Nothing wrecks a project more than, well, wrecking it. Literally.
I’ve spoken here many times about the mistakes I’ve made on projects over the years. Usually, it’s something I misjudged, a bad measurement, not paying attention or any number of understandable things we’ve all done while working. We try to avoid all those things, but we’re only human.
And, in my case, clumsy.
Just finished up a project for a new book, and it came out quite well. (Well enough that my wife immediately started thinking about who we could gift it to this Christmas and, oh, if you don’t mind could you make several more?) The last thing I do when wrapping up a project for a book is what we call the “beauty shot.” All the other step-by-step photos are done, but this is the staged photo that opens up the chapter or the project article, usually showing the project either in use or in its intended setting.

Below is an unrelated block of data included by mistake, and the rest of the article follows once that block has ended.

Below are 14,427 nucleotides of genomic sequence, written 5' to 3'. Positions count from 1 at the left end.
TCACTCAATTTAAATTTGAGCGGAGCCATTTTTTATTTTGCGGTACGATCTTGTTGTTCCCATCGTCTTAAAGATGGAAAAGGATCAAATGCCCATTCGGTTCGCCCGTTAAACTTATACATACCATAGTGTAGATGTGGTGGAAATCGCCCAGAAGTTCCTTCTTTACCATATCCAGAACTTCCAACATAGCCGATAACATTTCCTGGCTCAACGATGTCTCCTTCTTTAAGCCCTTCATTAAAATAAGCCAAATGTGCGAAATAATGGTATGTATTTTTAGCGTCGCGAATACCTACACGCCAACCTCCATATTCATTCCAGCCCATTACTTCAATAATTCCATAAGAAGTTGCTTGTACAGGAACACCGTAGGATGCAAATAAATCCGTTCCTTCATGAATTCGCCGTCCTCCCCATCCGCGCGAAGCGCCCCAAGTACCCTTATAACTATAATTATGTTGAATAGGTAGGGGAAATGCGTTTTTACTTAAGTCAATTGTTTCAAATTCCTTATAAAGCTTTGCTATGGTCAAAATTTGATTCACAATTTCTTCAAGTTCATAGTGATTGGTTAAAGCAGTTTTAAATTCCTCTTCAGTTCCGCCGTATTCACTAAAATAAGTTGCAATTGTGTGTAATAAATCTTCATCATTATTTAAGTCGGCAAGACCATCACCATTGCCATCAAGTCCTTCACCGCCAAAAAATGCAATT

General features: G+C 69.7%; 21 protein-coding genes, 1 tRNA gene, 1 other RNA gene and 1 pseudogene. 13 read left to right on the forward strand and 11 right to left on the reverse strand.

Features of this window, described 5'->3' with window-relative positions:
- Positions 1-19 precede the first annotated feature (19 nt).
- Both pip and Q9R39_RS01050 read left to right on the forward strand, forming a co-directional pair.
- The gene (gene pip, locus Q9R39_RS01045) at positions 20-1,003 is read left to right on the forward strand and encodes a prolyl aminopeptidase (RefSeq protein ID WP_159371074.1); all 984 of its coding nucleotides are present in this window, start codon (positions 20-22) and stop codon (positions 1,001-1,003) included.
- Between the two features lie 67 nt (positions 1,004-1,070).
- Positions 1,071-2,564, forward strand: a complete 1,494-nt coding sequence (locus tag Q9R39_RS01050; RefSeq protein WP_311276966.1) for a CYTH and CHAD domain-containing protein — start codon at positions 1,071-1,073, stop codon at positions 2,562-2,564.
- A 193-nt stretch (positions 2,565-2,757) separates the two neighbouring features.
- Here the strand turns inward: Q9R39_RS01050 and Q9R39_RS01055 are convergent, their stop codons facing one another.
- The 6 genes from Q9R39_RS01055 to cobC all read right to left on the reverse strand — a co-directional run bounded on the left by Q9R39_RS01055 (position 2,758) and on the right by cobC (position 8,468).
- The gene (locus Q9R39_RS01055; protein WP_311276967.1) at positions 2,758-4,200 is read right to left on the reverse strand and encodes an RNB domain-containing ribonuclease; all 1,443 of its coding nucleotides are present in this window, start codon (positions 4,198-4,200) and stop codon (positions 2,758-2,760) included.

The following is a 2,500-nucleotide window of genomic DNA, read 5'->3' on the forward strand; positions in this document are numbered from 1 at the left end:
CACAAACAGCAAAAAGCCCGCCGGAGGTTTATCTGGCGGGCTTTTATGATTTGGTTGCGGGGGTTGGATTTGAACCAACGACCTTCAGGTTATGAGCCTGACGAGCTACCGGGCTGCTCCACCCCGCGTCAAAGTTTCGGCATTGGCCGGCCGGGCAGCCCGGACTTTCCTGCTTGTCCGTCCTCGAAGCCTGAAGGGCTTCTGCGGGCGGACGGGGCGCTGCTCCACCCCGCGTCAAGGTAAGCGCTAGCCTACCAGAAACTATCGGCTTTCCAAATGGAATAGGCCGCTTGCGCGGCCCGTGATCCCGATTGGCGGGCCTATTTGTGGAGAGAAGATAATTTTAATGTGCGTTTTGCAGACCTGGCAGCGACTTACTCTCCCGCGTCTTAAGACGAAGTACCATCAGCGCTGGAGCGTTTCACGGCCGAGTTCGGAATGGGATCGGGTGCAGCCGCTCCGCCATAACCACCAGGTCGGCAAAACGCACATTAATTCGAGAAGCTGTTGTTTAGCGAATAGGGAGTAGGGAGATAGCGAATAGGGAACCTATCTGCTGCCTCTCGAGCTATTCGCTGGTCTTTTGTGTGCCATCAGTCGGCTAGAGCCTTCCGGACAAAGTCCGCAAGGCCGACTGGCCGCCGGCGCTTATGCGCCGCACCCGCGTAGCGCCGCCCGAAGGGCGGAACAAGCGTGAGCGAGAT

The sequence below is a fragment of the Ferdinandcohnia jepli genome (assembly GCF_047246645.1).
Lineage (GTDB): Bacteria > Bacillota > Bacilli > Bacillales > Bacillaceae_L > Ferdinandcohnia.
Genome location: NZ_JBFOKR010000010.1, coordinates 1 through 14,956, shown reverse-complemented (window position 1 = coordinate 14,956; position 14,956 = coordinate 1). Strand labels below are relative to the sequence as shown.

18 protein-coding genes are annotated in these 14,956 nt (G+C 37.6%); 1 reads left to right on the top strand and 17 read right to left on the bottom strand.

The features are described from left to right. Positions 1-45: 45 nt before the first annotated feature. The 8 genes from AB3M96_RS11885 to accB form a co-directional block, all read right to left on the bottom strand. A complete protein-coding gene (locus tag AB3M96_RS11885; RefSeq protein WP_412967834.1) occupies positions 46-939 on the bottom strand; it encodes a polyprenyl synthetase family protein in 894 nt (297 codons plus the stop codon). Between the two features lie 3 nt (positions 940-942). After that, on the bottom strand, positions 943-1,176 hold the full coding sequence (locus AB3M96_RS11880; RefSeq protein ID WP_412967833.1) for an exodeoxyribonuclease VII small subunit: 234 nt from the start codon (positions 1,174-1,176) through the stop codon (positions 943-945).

But before I could get to that point, I was clearing some stuff away to prep for the next project and knocked this one onto the floor. It was one of those just-right things – 99 times out of a hundred similar falls it would have been fine, or may have had a slight easy-to-hide or repair blemish. Not so. This hit perfectly and not only cracked it at a key point but also ruined a nice sharp edge.
The damage itself is repairable, and it would still be serviceable. But to do so would require rebuilding part of it, plus making it shorter. I can do that, and probably will just to get use out of it, but there’s no way the beauty shot I have yet to take will match all the other photos I took during construction.
The only real solution here is to build another one that matches the original.
And tell my wife I suddenly have more.